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    and... World Peace! Tonichelle's Avatar
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    Quote Originally Posted by Olympia View Post
    Is skating so crowded, so hugely popular, that we need to find ways to weed out skaters and fans? I don't think so.
    .
    A smaller roster is more cost effective in lots of ways... more average joes off the street are more apt to go to an event that is *maybe* 2 hours long instead of an entire day... with skaters they don't know/aren't elite...

    that's the only thing I can think for the reasoning.

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    Quote Originally Posted by SkateFiguring View Post
    We have the GP series for the elites but World Championships and the Olympics should encompass the whole world to include all the best skaters every nation can produce.
    Wasn't it Skate Canada that threatened ISU to abolish Worlds-2013 after ISU canceled preliminaries? It seems to me that after such a blackmail ISU didn't have much of a choice than either 1. introduce high TES limit, or 2. beg Putin to say once again "That's not an expensive event" and host Worlds-2013.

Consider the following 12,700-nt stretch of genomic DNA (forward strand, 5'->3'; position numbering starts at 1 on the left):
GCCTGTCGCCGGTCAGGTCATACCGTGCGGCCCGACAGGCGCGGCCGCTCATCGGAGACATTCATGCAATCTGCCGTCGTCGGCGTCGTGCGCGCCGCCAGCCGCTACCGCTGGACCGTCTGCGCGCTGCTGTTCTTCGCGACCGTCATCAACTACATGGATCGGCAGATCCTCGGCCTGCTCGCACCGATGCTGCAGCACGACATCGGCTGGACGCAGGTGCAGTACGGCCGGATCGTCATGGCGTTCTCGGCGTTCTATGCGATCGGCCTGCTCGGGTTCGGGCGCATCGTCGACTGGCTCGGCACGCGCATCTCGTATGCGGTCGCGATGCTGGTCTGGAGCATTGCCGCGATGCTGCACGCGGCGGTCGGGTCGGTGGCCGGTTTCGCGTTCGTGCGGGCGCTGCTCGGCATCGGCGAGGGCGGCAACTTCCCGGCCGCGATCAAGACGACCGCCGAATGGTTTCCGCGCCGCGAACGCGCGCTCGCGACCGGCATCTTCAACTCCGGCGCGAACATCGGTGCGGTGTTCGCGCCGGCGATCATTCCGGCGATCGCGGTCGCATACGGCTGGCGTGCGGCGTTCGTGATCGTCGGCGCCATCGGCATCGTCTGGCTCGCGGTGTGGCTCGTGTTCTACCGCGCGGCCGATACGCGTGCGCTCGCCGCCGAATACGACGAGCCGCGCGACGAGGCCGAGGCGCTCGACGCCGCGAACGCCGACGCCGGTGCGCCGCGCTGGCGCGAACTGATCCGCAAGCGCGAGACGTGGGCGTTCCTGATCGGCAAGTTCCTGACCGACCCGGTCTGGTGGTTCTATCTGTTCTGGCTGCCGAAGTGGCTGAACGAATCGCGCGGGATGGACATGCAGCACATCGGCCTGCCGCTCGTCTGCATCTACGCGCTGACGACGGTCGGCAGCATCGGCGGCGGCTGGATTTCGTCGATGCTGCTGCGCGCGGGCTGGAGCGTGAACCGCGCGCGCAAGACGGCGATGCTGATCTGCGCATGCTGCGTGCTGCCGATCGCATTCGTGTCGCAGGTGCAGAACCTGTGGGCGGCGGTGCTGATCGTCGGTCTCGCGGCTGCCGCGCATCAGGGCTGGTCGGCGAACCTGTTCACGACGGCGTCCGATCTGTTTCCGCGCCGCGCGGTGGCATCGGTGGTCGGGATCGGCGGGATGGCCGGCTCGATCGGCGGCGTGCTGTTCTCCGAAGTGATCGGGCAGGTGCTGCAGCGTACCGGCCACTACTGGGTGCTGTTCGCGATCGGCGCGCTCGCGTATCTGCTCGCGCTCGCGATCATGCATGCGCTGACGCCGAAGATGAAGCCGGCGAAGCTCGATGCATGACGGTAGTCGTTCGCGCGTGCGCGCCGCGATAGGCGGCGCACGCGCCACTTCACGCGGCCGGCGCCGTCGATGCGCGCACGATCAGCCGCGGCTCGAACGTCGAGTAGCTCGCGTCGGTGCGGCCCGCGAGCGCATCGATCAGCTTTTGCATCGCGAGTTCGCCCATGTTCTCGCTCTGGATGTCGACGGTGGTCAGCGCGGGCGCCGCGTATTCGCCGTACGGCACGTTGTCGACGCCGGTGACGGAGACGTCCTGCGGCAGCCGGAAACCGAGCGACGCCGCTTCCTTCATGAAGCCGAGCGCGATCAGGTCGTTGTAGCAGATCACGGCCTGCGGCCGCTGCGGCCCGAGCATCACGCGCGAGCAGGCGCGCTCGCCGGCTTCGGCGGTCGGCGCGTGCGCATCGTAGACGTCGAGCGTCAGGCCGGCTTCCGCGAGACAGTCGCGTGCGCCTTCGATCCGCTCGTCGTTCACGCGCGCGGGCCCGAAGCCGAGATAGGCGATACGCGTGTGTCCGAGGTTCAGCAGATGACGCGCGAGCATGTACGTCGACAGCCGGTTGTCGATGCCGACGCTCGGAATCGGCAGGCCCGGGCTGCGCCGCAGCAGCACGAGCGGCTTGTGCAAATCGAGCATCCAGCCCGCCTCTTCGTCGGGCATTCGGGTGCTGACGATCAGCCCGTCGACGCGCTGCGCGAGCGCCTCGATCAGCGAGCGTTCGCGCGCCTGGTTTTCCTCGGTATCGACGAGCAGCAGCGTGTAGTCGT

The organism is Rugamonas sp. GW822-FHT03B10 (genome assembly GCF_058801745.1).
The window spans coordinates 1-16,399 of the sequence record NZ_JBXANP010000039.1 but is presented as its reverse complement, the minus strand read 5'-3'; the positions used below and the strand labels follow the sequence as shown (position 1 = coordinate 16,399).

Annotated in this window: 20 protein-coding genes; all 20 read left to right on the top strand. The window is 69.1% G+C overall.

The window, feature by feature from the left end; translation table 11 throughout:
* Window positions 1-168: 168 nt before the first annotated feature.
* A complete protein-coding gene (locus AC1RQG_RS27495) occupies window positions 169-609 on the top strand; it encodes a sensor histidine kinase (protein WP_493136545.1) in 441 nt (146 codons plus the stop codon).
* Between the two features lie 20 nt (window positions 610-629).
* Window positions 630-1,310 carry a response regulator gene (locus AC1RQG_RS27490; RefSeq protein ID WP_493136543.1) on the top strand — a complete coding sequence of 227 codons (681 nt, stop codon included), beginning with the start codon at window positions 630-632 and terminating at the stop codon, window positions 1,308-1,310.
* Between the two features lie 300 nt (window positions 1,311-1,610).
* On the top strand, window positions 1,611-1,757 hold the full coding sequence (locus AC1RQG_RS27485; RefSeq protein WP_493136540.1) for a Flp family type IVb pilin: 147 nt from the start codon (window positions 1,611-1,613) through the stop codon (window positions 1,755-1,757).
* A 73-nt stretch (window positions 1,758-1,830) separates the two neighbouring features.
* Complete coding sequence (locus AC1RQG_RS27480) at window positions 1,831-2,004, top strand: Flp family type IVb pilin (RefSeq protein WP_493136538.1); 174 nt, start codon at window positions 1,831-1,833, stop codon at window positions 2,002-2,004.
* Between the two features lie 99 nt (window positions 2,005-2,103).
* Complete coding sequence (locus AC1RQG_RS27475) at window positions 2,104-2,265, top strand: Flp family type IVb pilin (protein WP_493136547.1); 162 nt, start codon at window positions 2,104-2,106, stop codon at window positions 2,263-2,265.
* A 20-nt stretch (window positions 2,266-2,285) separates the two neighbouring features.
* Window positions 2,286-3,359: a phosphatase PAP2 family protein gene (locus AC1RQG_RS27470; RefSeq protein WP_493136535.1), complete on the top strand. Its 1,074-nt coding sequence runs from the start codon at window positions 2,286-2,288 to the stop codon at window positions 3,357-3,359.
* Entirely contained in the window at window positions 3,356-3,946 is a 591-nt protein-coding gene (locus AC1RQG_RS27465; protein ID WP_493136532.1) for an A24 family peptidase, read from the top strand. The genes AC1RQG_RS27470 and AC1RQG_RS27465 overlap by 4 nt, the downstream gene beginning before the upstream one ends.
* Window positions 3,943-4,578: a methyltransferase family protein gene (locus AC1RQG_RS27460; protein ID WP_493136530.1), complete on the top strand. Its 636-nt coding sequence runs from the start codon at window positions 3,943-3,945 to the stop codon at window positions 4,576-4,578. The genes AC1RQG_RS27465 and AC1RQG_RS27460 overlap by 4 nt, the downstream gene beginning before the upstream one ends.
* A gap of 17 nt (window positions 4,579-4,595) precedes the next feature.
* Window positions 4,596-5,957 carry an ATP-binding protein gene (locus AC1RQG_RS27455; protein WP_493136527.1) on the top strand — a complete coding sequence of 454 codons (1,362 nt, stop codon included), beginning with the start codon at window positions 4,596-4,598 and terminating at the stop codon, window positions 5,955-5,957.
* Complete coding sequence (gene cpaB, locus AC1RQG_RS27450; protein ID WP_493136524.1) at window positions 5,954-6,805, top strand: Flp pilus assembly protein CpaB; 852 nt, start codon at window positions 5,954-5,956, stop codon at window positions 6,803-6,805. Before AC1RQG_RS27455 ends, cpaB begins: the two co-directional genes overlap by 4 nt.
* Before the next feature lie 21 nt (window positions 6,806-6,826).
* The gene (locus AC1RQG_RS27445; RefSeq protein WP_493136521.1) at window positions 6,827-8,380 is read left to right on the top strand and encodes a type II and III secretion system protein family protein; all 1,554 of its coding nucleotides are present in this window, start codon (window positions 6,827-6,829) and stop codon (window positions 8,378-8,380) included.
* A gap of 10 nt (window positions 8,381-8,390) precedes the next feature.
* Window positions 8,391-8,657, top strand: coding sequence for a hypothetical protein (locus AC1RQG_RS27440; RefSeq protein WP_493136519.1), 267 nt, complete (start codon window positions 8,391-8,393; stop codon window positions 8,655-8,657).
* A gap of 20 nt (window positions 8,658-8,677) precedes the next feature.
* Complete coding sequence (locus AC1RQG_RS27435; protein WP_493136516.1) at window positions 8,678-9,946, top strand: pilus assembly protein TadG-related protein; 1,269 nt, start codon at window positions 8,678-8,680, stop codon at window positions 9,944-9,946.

I didn't follow the ISU Congress, so feel free to correct me if I got it wrong. To me the chronology of the events looks this way: small federations were childishly happy with the idea that preliminaries might get cancelled. It means their skaters will get a direct access to Worlds and free of charge, unike in preliminaries where federations have to pay to organizers if their skaters won't qualify. After the preliminaries got cancelled, Skate Canada said their word. Then the ISU introduced the high TES and small federations realized that they got screwed.